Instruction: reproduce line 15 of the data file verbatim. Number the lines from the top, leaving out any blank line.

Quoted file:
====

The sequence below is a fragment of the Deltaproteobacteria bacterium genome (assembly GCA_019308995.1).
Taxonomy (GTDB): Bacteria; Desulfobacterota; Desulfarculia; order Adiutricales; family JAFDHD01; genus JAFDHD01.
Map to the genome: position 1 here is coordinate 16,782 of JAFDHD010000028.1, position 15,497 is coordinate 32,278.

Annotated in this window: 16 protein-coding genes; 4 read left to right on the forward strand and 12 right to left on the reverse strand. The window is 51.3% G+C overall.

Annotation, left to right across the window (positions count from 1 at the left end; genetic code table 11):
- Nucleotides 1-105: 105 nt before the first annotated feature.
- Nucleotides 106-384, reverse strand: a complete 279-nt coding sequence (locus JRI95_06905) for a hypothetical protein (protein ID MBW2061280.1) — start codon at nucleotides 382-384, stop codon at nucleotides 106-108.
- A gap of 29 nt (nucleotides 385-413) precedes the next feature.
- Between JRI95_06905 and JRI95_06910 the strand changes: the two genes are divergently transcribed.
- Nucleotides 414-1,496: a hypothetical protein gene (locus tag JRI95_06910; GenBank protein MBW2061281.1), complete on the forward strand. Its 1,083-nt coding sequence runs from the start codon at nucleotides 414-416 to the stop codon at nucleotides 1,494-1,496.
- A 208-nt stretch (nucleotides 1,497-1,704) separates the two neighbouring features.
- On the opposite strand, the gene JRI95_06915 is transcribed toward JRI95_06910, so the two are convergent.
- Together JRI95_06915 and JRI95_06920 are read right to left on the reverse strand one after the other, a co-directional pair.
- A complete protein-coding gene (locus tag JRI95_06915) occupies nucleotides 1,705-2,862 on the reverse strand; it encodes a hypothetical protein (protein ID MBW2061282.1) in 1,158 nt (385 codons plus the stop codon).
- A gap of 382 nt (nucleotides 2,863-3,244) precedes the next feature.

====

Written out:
- A gap of 382 nt (nucleotides 2,863-3,244) precedes the next feature.